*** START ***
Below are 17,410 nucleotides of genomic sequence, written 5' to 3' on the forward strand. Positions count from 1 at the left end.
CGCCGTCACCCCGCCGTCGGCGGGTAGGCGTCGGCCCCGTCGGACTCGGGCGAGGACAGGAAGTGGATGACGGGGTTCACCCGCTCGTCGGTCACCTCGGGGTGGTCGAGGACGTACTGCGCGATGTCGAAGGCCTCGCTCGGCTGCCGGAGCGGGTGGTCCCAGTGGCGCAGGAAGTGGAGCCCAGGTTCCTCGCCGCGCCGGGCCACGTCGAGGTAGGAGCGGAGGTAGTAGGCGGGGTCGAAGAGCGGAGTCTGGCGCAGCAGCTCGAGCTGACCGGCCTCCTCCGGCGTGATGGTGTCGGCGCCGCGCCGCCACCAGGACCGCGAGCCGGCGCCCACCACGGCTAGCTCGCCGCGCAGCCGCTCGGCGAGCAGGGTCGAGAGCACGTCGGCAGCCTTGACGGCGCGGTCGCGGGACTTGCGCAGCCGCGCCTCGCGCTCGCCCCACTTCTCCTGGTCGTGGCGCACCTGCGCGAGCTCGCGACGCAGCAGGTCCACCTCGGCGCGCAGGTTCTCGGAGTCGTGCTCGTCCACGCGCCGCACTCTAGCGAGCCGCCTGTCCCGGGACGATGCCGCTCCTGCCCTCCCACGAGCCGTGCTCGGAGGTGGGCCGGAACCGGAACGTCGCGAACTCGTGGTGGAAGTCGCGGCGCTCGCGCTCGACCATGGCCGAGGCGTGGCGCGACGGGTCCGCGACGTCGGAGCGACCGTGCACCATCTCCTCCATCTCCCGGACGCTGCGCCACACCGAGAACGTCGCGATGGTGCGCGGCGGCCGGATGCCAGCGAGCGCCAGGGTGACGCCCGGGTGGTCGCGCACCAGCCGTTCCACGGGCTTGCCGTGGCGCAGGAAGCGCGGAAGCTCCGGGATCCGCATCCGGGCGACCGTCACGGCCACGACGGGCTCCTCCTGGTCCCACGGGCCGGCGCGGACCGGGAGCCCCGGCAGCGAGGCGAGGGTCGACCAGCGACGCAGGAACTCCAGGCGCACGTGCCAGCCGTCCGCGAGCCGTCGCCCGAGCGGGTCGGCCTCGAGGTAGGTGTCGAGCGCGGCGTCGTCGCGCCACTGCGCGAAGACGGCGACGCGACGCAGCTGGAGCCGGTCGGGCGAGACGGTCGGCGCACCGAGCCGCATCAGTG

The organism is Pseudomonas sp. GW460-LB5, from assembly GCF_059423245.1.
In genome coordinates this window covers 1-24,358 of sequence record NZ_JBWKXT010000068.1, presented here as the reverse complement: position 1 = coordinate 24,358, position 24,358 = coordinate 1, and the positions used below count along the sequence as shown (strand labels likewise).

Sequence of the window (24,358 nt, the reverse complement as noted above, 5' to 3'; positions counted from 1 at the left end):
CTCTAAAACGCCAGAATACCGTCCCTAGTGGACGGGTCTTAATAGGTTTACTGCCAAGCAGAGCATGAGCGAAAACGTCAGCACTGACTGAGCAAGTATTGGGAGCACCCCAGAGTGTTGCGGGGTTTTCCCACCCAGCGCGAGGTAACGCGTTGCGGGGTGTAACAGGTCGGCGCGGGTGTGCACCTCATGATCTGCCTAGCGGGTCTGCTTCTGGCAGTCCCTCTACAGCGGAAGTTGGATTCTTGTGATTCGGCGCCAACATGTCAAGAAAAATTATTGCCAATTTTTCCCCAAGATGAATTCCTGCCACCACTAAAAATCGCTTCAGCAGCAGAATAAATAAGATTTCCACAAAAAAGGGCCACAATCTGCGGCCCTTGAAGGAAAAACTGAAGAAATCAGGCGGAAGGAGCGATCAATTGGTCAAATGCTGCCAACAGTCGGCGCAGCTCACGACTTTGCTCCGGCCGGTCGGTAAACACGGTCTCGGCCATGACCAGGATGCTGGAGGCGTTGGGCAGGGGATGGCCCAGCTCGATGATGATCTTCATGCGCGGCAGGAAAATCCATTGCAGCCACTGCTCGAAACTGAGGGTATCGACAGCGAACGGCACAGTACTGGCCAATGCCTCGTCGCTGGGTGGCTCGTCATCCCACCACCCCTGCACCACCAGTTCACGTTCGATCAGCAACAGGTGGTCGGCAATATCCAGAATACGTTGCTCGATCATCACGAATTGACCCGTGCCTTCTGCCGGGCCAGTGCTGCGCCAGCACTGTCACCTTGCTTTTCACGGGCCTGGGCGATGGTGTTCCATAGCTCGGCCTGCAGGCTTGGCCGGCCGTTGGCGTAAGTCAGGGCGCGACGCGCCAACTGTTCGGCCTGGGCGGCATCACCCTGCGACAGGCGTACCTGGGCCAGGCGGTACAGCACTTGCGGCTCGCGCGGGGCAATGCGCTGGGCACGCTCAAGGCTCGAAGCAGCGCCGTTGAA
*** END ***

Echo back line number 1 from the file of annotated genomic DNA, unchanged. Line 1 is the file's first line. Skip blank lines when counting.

Below are 17,410 nucleotides of genomic sequence, written 5' to 3' on the forward strand. Positions count from 1 at the left end.